Emily Post might be the bomb when it comes to etiquette, but some of it makes no sense to me.
What the devil good is a salad fork? Itís too small. Itís like a baby fork. Itís even too small for any baby. Why on earth would you want a short stubby fork with short stubby tines on it to try to get all those leafy vegetables and cucumbers and croutons into your mouth? Wouldnít you want something with long tines thatíll really fit a bit on it? Salad forks are ridiculous and if the state legislature wants to regulate something, it should be salad forks.
How come most refrigerators donít come with those little oval-shaped depressions at the top of the inside of the door to put eggs? Remember those? Instead, you buy an 18-count pack of eggs if youíre like me and love eggs perhaps more than chocolate even, and when you get down to say, two eggs, you have to store this big dadgum box in the fridge because if you donít sure as shootiní those last two eggs are gonna get smashed and a horrible mess will follow.
Why donít the manufacturers of refrigerators when they design those little doors for butter, margarine and the like on your main refrigerator door, get together with the manufacturers of butter, margarine and the like to design containers that will actually fit in those so cute little cubby holes with doors?
A personal request: A place to store my fishing worms. Fishing worms store-bought in those little white Styrofoam containers must be kept refrigerated if you want to keep them from one trip to the next, and my girl hates to find those things in the fridge. Fridges should have a special little cubby hole door marked "Fish Bait" for me to put my packs of fishing worms where they wonít turn anyoneís stomach.
Whatís a "crisper?" Are the things you put in there not already crisp? Or can you put, say, bread in there and it comes out crispy? Shouldnít it be a "keep-it-crispy" or a "crispy-keeper" marking on those drawers at the bottom of the fridge?
(Which brings me to the irresistible urge to mention: It is NOT a "hot water heater" people, itís a "water heater." If the waterís already hot, you donít need to heat it, do you?)
Explain to me what that button is that says "normal" and "energy saver" and why is it on the inside of the fridge so you have to open the door and waste energy trying to figure out which one you should turn it to?
It doesnít matter, anyway, because if it works like the temperature control in the refrigerator itíll never be right anyway. You put the temperature control on 6 and your milk is lukewarm. You put it on 7 and the top freezes shut. You try to put it right between 6 and 7 and it gets totally confused and the whole contraption shuts down and everything spoils including your pickles, which takes some serious doing.
My grandparents had the first fridge with ice and water dispensers on the outside of the door, and I had my own special glass near the fridge so I could go get cold water and ice if I so desired anytime I wanted. I was never a wasteful lad so I could have as much as I wanted anytime I wanted. My grandmother also had the first microwave oven I ever saw, a Montgomery Wards model that was big as a television and heavy as a load of bricks and you know what? Iím still using that very same microwave oven today. The house lights dim when I hit the "cook" button and the electrical meter speeds up, but thatís okay, it still works and has plenty of room inside with a heavy, sturdy glass shelf. Most microwave ovens you see today are dinky little things that you have a hard time fitting a cup of coffee into. Mine would knock down jetliners with ray beams if I could run it with the door open.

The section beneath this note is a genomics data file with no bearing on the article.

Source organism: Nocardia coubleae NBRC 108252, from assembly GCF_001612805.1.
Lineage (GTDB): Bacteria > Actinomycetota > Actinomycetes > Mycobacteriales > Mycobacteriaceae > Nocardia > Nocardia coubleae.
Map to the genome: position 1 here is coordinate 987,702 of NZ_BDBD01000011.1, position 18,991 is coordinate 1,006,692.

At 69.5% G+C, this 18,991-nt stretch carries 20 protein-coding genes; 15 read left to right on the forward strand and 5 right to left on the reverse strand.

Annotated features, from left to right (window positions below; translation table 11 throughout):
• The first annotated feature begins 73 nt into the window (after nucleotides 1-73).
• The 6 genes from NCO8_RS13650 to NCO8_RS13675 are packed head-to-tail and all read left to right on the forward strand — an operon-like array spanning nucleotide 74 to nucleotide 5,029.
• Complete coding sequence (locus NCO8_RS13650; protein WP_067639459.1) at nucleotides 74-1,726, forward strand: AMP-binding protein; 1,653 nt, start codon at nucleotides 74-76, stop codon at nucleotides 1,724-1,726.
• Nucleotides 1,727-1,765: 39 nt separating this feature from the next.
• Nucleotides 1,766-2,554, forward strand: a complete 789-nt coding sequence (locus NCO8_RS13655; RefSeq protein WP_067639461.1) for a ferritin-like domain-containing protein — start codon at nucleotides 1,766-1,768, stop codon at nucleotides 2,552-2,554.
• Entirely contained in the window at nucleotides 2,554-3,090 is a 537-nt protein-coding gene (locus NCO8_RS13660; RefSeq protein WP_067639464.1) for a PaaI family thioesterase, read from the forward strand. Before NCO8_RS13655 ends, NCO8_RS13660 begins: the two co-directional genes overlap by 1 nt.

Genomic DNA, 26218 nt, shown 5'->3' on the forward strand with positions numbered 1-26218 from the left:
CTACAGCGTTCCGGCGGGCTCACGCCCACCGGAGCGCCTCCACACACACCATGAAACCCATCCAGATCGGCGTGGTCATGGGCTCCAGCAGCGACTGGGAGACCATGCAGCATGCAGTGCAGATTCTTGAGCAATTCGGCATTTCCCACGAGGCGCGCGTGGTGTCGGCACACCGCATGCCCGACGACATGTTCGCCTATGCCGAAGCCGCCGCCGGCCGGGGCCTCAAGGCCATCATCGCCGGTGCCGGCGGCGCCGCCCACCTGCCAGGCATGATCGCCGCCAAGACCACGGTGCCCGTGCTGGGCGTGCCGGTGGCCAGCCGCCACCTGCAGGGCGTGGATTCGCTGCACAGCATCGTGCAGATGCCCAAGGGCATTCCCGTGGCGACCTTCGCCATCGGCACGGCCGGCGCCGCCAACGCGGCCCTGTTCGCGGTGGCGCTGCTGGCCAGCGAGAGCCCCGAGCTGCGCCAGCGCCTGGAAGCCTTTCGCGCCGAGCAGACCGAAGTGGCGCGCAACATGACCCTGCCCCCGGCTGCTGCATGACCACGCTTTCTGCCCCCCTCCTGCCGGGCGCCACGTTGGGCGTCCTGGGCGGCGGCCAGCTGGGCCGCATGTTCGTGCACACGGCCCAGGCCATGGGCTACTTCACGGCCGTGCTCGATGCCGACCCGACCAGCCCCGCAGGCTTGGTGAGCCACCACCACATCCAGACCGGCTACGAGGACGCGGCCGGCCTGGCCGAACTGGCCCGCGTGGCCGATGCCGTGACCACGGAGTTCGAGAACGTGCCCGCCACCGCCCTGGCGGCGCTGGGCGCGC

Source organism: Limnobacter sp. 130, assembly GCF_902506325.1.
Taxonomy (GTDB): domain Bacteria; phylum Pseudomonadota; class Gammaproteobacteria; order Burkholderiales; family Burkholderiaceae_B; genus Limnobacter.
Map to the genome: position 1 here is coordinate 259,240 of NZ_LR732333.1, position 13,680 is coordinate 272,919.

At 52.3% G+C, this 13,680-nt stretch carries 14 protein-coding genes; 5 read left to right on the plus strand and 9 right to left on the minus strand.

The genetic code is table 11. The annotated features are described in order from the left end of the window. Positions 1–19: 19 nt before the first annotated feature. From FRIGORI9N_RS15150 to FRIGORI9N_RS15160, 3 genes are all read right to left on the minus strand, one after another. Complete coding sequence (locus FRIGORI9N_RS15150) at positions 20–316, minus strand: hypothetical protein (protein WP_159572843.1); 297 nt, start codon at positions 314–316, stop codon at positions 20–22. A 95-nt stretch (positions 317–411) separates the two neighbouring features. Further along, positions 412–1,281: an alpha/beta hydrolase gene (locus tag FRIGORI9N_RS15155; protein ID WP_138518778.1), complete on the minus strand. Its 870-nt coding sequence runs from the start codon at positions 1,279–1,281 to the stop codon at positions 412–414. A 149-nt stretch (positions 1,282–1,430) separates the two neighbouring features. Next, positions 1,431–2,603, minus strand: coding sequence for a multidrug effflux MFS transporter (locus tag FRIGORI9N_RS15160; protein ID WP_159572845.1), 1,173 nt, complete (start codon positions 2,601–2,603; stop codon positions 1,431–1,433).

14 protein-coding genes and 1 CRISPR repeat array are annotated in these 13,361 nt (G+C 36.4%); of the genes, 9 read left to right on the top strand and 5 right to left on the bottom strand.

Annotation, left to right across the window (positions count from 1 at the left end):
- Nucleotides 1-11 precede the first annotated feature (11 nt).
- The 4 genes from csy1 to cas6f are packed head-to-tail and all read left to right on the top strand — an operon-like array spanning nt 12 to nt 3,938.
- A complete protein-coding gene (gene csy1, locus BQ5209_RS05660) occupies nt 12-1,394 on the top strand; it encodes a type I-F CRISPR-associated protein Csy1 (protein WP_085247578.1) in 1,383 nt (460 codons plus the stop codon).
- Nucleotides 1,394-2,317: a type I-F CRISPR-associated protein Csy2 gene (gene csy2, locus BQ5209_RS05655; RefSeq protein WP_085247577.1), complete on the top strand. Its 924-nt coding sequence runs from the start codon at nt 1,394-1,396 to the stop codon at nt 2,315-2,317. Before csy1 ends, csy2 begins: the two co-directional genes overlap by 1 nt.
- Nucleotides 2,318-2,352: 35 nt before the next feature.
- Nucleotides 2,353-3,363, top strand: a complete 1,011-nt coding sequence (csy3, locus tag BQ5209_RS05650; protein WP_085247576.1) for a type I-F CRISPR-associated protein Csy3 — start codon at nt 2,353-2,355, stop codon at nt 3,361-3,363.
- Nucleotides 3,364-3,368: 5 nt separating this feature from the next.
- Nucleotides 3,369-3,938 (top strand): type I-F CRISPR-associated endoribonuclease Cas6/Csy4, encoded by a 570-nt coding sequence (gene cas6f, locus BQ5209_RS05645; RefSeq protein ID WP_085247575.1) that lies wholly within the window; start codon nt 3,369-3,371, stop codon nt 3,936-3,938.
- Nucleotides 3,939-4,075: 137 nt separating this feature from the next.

It had a slot where you could slide these plastic cards in the front and it would read a recipe from the cards then know what temperature to cook, maybe several ascending or descending temperatures, for how long, and so forth for say a casserole or something. That was kinda cool but I donít know if my grandmother ever used it, and I canít find the cards now.
My grandmother loved gadgets, anything she thought would be "handy." Though she lived more than 70 years of her more than 90-year life in Louisiana, she often reverted to Texan when she ran across something "handy." You know. Something like a special tool for opening stubborn jars, for example.
"Well, thatís right handy," sheíd say in a Texas drawl that had withstood the passing of several decades, gallons of bayou water and the best efforts of an Indian reservation to eliminate it. I miss that sound more than youíll ever know.
I found so many of those things in the house: jar openers, knife organizers, thread racks. A favorite of mine was a special multi-level clothes hanger that would hold about eight pairs of pants vertically in the same amount of space horizontally it would take to store one.
But where was I? Oh, yes. Why canít anyone design a good water hose nozzle anymore? I donít think my parents bought more than two water hose nozzles during my entire childhood and that was only because I ran over the first one with the lawnmower. I have probably bought more water hose nozzles since becoming an adult and being responsible for buying such things on my own than they did in their entire lives. Water hose nozzles today are cheap imitations of the water nozzles we used to have and you donít even have time to run over them with a lawnmower before they break. And they break in the oddest ways: You turn the dial to "stream" and you get a three-pronged shoot straight up, straight to the left and one backwards directly into your belly button. If you donít get one of those fancy-dancy selectable nozzles and just settle for your basic water hose nozzle, you squeeze the handle to shoot the water and it comes apart in your hand like a soggy gingersnap. Thereís nothing more irritating than a water hose nozzle coming apart in your hands. Except maybe salad forks.